This immensely important decision was adopted unanimously - and, what is more, without any discussion of principle concerning the general strike and its methods, aims and possibilities, although precisely these questions shortly thereafter provoked a passionate ideological struggle in the ranks of our party in Germany. There is no need to explain this fact by differences of national psychology; on the contrary, we Russians are almost pathologically prone to tactical sophistries and the most detailed anticipation of events. The reason lay in the revolutionary nature of the moment. From the hour it came into being until the hour it perished, the soviet stood under the mighty, elemental pressure of the revolution, which most unceremoniously forestalled the work of political consciousness.
Every step of the workers' representation was determined in advance. Its 'tactics' were obvious. The methods of struggle did not have to be discussed; there was hardly time to formulate them.
The soviet and revolution
The October strike was confidently nearing its climax. At its head marched the metal workers and the print workers. They had been the first to enter the fight, and on 3 October they clearly and unequivocally formulated their political slogans.
'We proclaim a political strike,' stated the Obukhov plant, a citadel of the revolution, 'and will fight to the last for the summoning of a Constituent Assembly on the basis of universal, equal, direct and secret suffrage to introduce a democratic republic in Russia.'
The workers from electric power stations advanced the same slogans and declared, 'Together with the social democrats, we shall fight to the end for our demands, and we proclaim before the entire working class our readiness to fight, weapons in hand, for the people's complete liberation.'
In sending their deputies to the soviet, the print workers formulated the tasks of the moment in even more resolute terms: 'Recognising the inadequacy of passive struggle and of the mere cessation of work, we resolve: to transform the army of the striking working class into a revolutionary army, that is to say, to organise detachments of armed workers forthwith. Let these detachments take care of arming the rest of the working masses, if necessary by raiding gun shops and confiscating arms from the police and troops wherever possible.'
This resolution was not just empty words. Armed detachments of print workers were extraordinarily successful in seizing the city's largest print shops for the printing of Izvestia Sovieta Rabochikh Deputatov (Tidings of the Council of Workers' Deputies) and performed invaluable services in organising the postal and telegraph strike.
On 15 October the majority of the textile factories were still at work. The soviet worked out a complete range of methods, from verbal appeals to forcible coercion, to involve non-strikers in the strike. But it turned out to be unnecessary to resort to extreme methods. Where a printed appeal had no effect, it was enough for a crowd of strikers to appear on the scene - sometimes only a few men - and work was immediately interrupted.
'I was walking past the Pecliet factory,' one of the deputies reported to the soviet. 'I saw it was still working. I rang and asked to be announced as a deputy from the Workers' Soviet. "What do you want?" the manager asks me. "In the name of the soviet I call for the immediate closing down of your factory." "Very well, we shall stop work at 3pm."'
By 16 October all the textile factories were out. Trade still continued only in the centre of the town; in the working class areas all shops were closed. By spreading the strike the soviet expanded and consolidated itself. Every striking factory elected a representative and, having equipped him with the necessary credentials, sent him off to the soviet. The second meeting was attended by delegates from 40 large plants, two factories and three trade unions - those of the print workers, shop assistants and office clerks. At this meeting, which took place in the physics auditorium of the Technological Institute, the author of these lines was present for the first time.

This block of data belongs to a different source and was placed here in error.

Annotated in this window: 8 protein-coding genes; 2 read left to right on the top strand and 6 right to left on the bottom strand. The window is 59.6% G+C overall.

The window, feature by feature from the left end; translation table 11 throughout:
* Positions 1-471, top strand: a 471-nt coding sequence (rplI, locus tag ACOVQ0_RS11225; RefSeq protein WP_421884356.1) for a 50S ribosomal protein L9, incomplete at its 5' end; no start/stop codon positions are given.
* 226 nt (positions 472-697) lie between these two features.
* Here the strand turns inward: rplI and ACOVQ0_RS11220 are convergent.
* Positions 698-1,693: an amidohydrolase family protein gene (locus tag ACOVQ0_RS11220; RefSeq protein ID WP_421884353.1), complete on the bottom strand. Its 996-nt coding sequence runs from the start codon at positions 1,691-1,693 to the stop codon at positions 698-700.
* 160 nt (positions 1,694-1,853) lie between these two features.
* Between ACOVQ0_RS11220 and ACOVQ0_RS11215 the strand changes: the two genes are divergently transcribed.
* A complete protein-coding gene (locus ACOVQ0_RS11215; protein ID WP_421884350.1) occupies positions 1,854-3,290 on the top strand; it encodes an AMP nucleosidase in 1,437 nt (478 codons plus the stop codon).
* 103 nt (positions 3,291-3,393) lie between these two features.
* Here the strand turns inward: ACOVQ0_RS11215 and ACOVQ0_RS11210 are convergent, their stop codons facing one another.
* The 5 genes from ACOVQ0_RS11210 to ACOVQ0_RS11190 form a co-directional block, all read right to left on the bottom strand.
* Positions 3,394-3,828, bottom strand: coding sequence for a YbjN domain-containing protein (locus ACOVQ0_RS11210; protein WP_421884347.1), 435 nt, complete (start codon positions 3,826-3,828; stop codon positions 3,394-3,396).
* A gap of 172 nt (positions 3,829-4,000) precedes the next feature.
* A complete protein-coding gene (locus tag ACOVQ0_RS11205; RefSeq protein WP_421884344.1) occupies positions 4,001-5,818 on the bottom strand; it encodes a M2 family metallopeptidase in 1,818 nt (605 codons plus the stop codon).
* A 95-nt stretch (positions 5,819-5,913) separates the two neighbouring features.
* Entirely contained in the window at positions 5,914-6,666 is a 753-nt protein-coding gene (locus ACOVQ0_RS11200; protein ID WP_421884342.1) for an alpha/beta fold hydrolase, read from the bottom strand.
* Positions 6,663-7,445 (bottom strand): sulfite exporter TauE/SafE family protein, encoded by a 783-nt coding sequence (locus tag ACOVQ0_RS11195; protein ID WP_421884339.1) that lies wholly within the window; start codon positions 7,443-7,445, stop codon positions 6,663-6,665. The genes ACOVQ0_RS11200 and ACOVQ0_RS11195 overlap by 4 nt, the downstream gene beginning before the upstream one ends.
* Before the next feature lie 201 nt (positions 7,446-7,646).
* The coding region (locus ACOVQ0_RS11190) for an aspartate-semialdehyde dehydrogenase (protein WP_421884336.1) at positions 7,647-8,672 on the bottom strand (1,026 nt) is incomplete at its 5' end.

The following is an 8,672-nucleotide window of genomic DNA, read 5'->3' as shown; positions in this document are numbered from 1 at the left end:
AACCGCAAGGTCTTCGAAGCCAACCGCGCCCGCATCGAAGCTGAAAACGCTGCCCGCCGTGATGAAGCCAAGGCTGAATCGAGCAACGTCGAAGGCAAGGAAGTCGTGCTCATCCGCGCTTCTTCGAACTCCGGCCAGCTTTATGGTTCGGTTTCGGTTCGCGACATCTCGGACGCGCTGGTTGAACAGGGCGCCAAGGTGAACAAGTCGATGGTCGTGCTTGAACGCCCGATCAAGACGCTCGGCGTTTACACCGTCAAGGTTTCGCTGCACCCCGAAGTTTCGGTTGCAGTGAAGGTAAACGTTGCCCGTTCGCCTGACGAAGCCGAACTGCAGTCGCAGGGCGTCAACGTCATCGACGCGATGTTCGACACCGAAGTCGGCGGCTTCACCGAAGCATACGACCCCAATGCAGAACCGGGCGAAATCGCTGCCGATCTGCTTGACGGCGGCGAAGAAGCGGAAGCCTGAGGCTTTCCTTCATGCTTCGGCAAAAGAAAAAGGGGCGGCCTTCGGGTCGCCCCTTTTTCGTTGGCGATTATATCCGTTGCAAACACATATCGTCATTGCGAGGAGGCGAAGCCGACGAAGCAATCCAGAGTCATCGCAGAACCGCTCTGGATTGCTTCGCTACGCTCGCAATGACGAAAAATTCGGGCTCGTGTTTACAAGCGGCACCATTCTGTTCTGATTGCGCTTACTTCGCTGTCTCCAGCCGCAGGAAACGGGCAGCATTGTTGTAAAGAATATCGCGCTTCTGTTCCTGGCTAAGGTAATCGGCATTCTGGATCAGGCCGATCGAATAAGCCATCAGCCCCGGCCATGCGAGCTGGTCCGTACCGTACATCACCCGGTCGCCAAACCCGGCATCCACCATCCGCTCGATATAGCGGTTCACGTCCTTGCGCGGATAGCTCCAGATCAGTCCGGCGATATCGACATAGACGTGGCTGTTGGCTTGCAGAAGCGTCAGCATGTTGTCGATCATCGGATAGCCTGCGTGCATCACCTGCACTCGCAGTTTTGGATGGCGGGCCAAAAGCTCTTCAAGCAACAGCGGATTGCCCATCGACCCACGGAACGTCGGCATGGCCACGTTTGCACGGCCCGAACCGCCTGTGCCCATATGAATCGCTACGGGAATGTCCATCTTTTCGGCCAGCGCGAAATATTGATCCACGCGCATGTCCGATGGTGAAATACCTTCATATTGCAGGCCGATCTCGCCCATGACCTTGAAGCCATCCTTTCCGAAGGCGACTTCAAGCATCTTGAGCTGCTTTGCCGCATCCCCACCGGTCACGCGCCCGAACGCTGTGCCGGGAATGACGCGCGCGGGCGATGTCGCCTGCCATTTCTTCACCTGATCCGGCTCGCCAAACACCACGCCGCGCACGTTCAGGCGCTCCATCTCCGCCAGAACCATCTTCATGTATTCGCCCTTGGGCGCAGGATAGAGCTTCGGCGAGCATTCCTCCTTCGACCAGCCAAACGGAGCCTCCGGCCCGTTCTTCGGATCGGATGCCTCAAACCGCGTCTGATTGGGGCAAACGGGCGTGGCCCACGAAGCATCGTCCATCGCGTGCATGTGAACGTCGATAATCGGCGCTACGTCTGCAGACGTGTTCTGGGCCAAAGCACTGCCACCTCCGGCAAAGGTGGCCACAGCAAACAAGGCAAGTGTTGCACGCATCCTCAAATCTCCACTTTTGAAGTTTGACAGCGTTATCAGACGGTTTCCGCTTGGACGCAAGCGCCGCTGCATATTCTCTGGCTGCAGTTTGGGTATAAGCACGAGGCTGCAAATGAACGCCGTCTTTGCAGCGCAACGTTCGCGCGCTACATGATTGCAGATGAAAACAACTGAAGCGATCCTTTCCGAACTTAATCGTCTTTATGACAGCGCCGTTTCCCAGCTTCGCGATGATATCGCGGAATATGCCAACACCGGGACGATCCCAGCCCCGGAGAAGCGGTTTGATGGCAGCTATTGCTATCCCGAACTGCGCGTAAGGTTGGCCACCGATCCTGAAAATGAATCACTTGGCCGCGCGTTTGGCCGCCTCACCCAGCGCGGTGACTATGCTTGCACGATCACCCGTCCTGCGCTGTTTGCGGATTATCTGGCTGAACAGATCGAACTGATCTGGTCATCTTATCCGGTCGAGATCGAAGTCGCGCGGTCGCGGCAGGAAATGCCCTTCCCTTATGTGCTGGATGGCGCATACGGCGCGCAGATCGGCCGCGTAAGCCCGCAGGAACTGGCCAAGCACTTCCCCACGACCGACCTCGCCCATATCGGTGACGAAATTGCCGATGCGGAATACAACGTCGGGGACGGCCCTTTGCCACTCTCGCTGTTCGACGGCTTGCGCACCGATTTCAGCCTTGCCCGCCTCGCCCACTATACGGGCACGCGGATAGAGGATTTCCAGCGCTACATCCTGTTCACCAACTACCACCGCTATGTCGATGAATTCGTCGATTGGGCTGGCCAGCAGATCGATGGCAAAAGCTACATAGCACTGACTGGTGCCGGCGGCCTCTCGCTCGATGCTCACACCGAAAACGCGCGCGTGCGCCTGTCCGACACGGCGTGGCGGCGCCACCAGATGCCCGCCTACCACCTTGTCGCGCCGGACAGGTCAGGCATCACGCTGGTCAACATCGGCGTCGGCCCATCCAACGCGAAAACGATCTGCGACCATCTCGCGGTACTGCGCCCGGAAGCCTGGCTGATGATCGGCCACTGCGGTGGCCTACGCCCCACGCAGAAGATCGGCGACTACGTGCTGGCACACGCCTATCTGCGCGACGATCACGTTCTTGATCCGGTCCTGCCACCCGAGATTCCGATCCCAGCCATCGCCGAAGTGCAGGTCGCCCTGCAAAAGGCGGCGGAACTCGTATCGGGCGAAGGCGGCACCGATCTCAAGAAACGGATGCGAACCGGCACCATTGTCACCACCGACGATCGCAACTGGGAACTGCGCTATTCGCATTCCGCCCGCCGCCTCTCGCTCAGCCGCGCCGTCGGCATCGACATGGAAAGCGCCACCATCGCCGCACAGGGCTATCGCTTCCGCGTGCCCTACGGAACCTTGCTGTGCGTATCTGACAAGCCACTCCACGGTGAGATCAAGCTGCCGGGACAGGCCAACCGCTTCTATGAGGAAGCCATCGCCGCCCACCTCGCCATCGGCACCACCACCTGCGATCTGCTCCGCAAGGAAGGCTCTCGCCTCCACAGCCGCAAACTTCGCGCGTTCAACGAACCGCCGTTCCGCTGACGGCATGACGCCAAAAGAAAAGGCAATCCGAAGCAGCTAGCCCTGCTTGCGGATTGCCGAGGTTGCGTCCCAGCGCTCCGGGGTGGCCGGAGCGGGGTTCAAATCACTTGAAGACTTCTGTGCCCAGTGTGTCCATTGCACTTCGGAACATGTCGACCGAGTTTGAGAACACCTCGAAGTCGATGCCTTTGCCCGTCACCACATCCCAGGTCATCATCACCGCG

This was on 14 October, when the strike on the one hand and the split in the government on the other were inexorably approaching the moment of crisis. That was the day of Trepov's famous order: 'No blank volleys, and spare no bullets.'
Yet on the next day the same Trepov suddenly recognised that 'a need for gatherings has ripened in the people', and, while forbidding meetings within the walls of higher educational establishments, promised to set aside three municipal buildings for the purpose of meetings. 'What a change in 24 hours!' we wrote in Izvestia. 'Yesterday we were ripe only for bullets; today we are ripe enough for popular meetings. The murderous villain is right: in these great days of struggle the people of Russia are maturing by the hour.'
Despite the ban, on the evening of the 14th the higher educational establishments were overflowing with people. Meetings were held everywhere. 'We, gathered here, declare' - such was our reply to the government - 'that the mousetraps which General Trepov has set for us are not large enough to hold us. We declare that we shall continue to meet in the universities, in factories, in the streets and in all other places, wherever we may see fit.' From the assembly hall of the Technological Institute, where the need for demanding that the city Duma (parliament) should arm a workers' militia was discussed, we moved into the physics auditorium.
Here we first saw the Soviet of Deputies, which had been formed the day before. About 100 workers' representatives and members of revolutionary parties were seated on the amphitheatre benches. The chairman and secretaries were installed at the demonstration table. The meeting resembled a council of war more than a parliament. There was no trace of magniloquence, that ulcer of representational institutions. The questions under discussion - the spreading of the strike and the demands to be addressed to the Duma - were of a purely practical nature and were debated briefly, energetically and in a businesslike manner. One felt that every atom of time was accounted for. The slightest tendency towards rhetoric was firmly checked by the chairman with the stern approval of the entire meeting.